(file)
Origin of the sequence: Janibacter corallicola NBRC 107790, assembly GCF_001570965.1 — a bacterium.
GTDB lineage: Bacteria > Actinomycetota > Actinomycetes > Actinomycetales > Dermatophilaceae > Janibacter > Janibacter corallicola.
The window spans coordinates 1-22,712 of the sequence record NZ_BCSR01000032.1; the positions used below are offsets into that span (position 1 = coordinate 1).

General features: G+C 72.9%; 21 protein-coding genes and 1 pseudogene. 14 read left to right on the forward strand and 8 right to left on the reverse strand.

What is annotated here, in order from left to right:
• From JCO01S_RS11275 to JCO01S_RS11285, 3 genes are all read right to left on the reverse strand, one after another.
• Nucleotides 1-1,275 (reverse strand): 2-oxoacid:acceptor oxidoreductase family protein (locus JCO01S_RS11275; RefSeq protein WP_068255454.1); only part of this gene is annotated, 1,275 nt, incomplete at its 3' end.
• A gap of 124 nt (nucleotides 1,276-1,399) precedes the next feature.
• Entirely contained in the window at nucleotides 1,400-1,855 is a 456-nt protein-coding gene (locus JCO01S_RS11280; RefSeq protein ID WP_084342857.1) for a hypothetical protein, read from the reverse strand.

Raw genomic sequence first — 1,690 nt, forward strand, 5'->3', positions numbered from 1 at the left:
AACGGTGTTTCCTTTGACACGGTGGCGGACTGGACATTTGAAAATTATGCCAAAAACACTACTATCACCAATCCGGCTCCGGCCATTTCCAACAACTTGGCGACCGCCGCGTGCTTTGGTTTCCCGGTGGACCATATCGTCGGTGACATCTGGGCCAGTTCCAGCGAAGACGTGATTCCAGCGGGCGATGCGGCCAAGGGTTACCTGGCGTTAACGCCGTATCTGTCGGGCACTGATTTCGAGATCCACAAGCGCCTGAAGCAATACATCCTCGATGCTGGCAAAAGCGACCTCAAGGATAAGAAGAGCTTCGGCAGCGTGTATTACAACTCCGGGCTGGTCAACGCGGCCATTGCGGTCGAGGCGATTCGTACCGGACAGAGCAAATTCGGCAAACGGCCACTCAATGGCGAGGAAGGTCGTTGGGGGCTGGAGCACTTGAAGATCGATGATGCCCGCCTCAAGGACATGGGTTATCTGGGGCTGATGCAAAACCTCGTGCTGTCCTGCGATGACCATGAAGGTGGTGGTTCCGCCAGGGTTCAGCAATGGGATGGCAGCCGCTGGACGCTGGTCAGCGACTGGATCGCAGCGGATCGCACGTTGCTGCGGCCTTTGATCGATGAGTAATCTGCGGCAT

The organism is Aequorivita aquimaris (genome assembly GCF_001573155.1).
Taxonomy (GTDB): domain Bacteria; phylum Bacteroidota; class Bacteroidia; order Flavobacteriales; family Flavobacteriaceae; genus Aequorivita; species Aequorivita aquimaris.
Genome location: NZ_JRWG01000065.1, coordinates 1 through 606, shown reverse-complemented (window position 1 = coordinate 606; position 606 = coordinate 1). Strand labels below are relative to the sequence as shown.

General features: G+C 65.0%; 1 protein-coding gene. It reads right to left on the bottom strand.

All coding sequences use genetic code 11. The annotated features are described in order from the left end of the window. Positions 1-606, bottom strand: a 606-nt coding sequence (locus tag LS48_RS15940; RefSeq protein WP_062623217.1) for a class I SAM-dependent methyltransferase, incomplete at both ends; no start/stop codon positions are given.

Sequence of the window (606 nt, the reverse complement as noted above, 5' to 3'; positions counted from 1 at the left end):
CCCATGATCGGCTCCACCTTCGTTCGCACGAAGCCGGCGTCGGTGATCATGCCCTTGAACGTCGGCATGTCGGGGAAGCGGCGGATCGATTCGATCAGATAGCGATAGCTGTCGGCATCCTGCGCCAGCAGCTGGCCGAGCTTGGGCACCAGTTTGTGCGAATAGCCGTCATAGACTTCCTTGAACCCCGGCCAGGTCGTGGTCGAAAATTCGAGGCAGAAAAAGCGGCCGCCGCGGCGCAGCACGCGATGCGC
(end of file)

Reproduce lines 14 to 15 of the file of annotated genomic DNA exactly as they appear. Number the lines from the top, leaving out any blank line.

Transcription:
Genome location: NZ_JRWG01000065.1, coordinates 1 through 606, shown reverse-complemented (window position 1 = coordinate 606; position 606 = coordinate 1). Strand labels below are relative to the sequence as shown.

General features: G+C 65.0%; 1 protein-coding gene. It reads right to left on the bottom strand.